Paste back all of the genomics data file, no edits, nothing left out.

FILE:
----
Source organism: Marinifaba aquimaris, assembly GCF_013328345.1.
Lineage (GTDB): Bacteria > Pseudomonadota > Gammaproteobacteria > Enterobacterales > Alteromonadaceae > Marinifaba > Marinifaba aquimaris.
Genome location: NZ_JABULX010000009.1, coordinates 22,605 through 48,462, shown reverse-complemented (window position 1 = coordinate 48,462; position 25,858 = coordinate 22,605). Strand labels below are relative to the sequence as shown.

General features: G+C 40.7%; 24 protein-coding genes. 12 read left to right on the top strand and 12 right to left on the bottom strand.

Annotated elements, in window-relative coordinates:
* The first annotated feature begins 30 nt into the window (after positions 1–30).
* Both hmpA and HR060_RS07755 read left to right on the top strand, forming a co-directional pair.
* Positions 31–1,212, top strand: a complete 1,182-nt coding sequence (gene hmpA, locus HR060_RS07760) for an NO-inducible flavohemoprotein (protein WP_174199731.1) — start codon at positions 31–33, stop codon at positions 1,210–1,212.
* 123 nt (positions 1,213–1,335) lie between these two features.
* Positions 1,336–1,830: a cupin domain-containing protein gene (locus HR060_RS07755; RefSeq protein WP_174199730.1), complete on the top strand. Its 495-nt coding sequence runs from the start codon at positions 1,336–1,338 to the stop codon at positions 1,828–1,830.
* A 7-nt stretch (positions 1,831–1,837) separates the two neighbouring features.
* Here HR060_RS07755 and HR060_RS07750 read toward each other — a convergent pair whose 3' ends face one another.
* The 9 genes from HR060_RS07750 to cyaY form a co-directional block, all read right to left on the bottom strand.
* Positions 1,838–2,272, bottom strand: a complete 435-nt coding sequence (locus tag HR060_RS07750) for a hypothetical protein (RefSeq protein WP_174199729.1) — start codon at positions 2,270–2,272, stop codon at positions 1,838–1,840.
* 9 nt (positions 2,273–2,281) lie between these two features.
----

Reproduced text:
Source organism: Marinifaba aquimaris, assembly GCF_013328345.1.
Lineage (GTDB): Bacteria > Pseudomonadota > Gammaproteobacteria > Enterobacterales > Alteromonadaceae > Marinifaba > Marinifaba aquimaris.
Genome location: NZ_JABULX010000009.1, coordinates 22,605 through 48,462, shown reverse-complemented (window position 1 = coordinate 48,462; position 25,858 = coordinate 22,605). Strand labels below are relative to the sequence as shown.

General features: G+C 40.7%; 24 protein-coding genes. 12 read left to right on the top strand and 12 right to left on the bottom strand.

Annotated elements, in window-relative coordinates:
* The first annotated feature begins 30 nt into the window (after positions 1–30).
* Both hmpA and HR060_RS07755 read left to right on the top strand, forming a co-directional pair.
* Positions 31–1,212, top strand: a complete 1,182-nt coding sequence (gene hmpA, locus HR060_RS07760) for an NO-inducible flavohemoprotein (protein WP_174199731.1) — start codon at positions 31–33, stop codon at positions 1,210–1,212.
* 123 nt (positions 1,213–1,335) lie between these two features.
* Positions 1,336–1,830: a cupin domain-containing protein gene (locus HR060_RS07755; RefSeq protein WP_174199730.1), complete on the top strand. Its 495-nt coding sequence runs from the start codon at positions 1,336–1,338 to the stop codon at positions 1,828–1,830.
* A 7-nt stretch (positions 1,831–1,837) separates the two neighbouring features.
* Here HR060_RS07755 and HR060_RS07750 read toward each other — a convergent pair whose 3' ends face one another.
* The 9 genes from HR060_RS07750 to cyaY form a co-directional block, all read right to left on the bottom strand.
* Positions 1,838–2,272, bottom strand: a complete 435-nt coding sequence (locus tag HR060_RS07750) for a hypothetical protein (RefSeq protein WP_174199729.1) — start codon at positions 2,270–2,272, stop codon at positions 1,838–1,840.
* 9 nt (positions 2,273–2,281) lie between these two features.